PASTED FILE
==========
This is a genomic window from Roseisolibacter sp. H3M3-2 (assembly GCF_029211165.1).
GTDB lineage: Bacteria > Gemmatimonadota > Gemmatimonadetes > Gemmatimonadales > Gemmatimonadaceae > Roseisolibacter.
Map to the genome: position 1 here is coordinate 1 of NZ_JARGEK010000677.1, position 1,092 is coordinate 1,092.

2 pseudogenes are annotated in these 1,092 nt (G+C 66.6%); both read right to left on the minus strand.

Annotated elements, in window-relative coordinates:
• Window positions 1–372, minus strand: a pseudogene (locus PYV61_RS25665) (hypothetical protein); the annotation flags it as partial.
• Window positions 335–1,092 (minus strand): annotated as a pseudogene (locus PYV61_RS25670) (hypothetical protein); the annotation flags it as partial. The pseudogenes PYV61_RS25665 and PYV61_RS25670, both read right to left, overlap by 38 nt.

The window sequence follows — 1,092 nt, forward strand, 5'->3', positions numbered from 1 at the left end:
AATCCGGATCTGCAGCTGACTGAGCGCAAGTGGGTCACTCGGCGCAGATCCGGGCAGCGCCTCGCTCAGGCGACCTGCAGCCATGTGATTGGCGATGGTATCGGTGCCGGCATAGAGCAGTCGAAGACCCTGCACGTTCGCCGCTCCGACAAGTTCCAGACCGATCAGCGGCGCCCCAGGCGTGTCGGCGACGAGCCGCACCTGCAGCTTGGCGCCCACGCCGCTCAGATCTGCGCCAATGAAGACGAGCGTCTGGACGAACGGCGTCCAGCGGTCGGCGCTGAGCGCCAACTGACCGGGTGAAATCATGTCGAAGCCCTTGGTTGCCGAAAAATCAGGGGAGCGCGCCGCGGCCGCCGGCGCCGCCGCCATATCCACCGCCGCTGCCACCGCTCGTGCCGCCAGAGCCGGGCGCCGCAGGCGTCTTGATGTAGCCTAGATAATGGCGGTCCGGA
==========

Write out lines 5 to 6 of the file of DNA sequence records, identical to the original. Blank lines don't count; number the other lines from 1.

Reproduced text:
Annotated elements, in window-relative coordinates:
• Window positions 1–372, minus strand: a pseudogene (locus PYV61_RS25665) (hypothetical protein); the annotation flags it as partial.